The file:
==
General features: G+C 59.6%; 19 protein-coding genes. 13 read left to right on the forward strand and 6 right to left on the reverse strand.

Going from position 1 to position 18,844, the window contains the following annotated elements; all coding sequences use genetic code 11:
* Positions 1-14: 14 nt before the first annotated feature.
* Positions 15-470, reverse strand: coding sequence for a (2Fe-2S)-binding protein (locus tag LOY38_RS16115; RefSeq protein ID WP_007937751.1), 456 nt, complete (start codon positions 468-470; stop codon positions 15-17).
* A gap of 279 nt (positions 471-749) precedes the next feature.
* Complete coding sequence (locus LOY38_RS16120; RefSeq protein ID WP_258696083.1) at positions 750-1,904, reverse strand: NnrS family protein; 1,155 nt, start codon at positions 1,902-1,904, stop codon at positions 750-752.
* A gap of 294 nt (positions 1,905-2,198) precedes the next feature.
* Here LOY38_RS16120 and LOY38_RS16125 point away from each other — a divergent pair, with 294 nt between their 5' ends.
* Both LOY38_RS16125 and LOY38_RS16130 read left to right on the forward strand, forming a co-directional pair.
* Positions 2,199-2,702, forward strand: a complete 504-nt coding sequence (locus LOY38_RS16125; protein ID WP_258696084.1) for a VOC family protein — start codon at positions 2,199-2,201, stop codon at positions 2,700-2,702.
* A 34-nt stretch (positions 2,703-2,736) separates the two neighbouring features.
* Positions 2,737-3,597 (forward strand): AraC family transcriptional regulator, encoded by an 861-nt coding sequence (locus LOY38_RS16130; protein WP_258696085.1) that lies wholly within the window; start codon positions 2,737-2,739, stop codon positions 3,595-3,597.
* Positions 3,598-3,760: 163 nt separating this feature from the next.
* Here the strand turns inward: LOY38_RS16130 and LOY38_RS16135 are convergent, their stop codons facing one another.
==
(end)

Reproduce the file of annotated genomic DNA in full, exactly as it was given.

General features: G+C 59.6%; 19 protein-coding genes. 13 read left to right on the forward strand and 6 right to left on the reverse strand.

Going from position 1 to position 18,844, the window contains the following annotated elements; all coding sequences use genetic code 11:
* Positions 1-14: 14 nt before the first annotated feature.
* Positions 15-470, reverse strand: coding sequence for a (2Fe-2S)-binding protein (locus tag LOY38_RS16115; RefSeq protein ID WP_007937751.1), 456 nt, complete (start codon positions 468-470; stop codon positions 15-17).
* A gap of 279 nt (positions 471-749) precedes the next feature.
* Complete coding sequence (locus LOY38_RS16120; RefSeq protein ID WP_258696083.1) at positions 750-1,904, reverse strand: NnrS family protein; 1,155 nt, start codon at positions 1,902-1,904, stop codon at positions 750-752.
* A gap of 294 nt (positions 1,905-2,198) precedes the next feature.
* Here LOY38_RS16120 and LOY38_RS16125 point away from each other — a divergent pair, with 294 nt between their 5' ends.
* Both LOY38_RS16125 and LOY38_RS16130 read left to right on the forward strand, forming a co-directional pair.
* Positions 2,199-2,702, forward strand: a complete 504-nt coding sequence (locus LOY38_RS16125; protein ID WP_258696084.1) for a VOC family protein — start codon at positions 2,199-2,201, stop codon at positions 2,700-2,702.
* A 34-nt stretch (positions 2,703-2,736) separates the two neighbouring features.
* Positions 2,737-3,597 (forward strand): AraC family transcriptional regulator, encoded by an 861-nt coding sequence (locus LOY38_RS16130; protein WP_258696085.1) that lies wholly within the window; start codon positions 2,737-2,739, stop codon positions 3,595-3,597.
* Positions 3,598-3,760: 163 nt separating this feature from the next.
* Here the strand turns inward: LOY38_RS16130 and LOY38_RS16135 are convergent, their stop codons facing one another.